By Liz Townsend
Editor’s note. Today’s contribution to our year-long “Roe at 40” series illustrates a theme we have written about many times: not giving up on people who have brain injuries. Please share this happy story from the March 2005, edition of National Right to Life News with your friends and family using your social networks.
A simple, “Hi, Mom” and “Hi, Dad, Happy Valentine’s Day” may not seem like much. But after years of communicating only through blinking her eyes, Sarah Scantlin, 38, had just spoken her first words to her parents in 20 years.
Sarah’s first words since being hit by a car in 1984 – – “OK, OK” – – came during a speech therapy session a few weeks before. Not wanting to give the family false hope, therapists at Golden Plains Health Care Center in Hutchinson, Kansas, worked diligently with Sarah to help her speak even more, according to the Kansas City Star.
When she improved enough, Sarah called her parents. Her mother Betsy answered the phone February 4 and heard, “Hi, Mom.” Her family has been celebrating the miracle of communication ever since.
That first conversation seemed like a normal one between a mother and her daughter, but it was an answer to her family’s prayers. According to the Associated Press (AP), Betsy Scantlin responded to her daughter’s greeting with an astonished, “Sarah, is that you?” and Sarah answered, “Yes.”
“How are you doing?” her mother asked, and Sarah said, “Fine.” When Betsy Scantlin asked, “Do you need anything?” her daughter replied, “More makeup.”
Sarah also spoke to her dad and gave him an early Valentine’s Day greeting in that same first phone call. “I’ve awakened to another world again,” Sarah’s father Jim told the Star. “I thought to my last breath that I wouldn’t get to talk with her again. I just ached for that.”
A college freshman, Sarah suffered near-fatal injuries when a drunk driver crashed into her when she was walking to her car in 1984. Her first miracle occurred when she simply survived the terrible crash, the Star reported.
She underwent surgery for eight hours the morning after she was admitted, in which doctors removed a clot the size of a fist. Initially in a coma, her eyes opened after about a month. But Sarah did not appear to recognize her surroundings, giving only a blank stare, her mother told Hutchinson News.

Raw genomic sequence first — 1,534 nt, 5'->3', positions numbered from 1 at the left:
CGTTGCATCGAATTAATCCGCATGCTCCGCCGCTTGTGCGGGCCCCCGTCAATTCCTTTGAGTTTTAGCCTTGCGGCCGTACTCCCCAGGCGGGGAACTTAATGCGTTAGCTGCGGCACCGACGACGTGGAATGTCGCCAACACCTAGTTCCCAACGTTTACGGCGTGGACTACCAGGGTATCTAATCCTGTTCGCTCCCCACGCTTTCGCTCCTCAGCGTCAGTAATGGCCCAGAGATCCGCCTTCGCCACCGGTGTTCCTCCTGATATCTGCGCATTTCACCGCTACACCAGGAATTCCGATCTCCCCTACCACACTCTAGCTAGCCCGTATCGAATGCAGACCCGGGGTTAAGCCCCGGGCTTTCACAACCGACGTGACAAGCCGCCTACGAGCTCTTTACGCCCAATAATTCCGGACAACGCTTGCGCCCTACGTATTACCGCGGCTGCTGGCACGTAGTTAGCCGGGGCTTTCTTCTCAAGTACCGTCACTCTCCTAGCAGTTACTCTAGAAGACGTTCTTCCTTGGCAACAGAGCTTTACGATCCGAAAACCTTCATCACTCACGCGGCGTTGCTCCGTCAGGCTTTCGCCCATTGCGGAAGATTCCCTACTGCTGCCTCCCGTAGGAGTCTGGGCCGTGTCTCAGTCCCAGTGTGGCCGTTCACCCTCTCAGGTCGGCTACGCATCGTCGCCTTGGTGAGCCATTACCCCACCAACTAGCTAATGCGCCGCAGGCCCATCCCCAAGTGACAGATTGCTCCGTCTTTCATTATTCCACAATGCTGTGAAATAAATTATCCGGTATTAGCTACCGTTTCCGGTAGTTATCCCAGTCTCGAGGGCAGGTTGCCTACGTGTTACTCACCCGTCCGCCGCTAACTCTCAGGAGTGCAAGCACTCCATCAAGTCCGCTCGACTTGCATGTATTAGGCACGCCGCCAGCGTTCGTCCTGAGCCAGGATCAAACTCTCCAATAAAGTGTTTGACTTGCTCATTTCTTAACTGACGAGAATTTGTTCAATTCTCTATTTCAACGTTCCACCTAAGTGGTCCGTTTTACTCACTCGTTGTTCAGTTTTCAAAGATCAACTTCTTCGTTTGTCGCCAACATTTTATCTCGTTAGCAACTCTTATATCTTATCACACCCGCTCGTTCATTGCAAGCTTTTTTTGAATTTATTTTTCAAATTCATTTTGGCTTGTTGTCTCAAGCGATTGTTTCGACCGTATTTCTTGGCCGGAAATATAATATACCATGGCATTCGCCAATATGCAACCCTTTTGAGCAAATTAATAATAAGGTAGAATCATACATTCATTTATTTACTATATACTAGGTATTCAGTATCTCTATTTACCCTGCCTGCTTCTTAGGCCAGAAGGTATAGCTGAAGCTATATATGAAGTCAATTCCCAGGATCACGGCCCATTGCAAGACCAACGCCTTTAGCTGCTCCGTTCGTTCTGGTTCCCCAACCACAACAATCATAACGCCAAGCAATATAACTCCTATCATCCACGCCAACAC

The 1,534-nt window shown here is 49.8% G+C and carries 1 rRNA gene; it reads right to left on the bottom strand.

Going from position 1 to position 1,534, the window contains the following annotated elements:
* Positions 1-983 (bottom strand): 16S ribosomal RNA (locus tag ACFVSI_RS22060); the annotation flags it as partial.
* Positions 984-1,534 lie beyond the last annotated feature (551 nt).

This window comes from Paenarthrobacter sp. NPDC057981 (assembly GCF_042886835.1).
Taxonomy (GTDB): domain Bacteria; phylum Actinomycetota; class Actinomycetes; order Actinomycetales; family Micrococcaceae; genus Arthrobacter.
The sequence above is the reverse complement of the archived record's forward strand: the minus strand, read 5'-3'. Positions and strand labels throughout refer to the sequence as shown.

Later, there was a second surgery. After a seven-month stay at Wesley Medical Center, Sarah was moved to the Golden Plains Health Care Center.
Over the years, Sarah made small but important strides. She was able to focus and follow someone with her eyes, very gradually beginning to turn her head when people entered the room, according to Hutchinson News.
Golden Plains Administrator Sharon Kuepker told the newspaper, “She would follow eye contact, but we couldn’t tell how much she could communicate or how much she knew when we communicated with her.” About five years after the accident, Sarah began crying out in a loud voice.
She had found her voice, according to nurse Jennifer Trammell, but couldn’t speak. “Most everyone who has been here for a long time believed she wanted to communicate,” Trammell told Hutchinson News.
There were other subtle improvements along the way. Her caregivers noticed that she could blink her eyes, once for no and twice for yes, but could not determine if Sarah could truly understand them, according to the AP.
The breakthrough came in a small group setting this January. “Sarah agreed with what was happening,” Hutchinson News reported. “She uttered an ‘OK, OK.'” Her doctors theorize that pathways in her brain had gradually regenerated, allowing her to form words.
“We’ve cried a lot” in the past 20 years, Sarah’s brother Jim told the Star. “But I spent most of last week giggling. We’re just so pleased it turned out this way.”
Sarah continues to get daily therapy. She still has difficult moments, such as when her brother asked her how old she is and she answered, “22.” When told she was actually 38, she just stared at him, according to the Star.
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But her family is content to celebrate every day they can spend with – – and speak with – – Sarah.
“I challenge anyone who says, ‘Poor thing,'” Sarah’s father told the Star. “She’s 100 percent herself, and a lot of people can’t say that. She’s full of life again. She’s delighting in being able to communicate with people. That’s her favorite thing.”
Every time her family visits, Sarah says goodbye with a smile and the words, “I love you.” Seemingly a small triumph, this means everything to her family. They expressed gratitude to Golden Plains and the caregivers who never gave up on Sarah.
“They have given me my daughter back,” Jim Scantlin told the AP.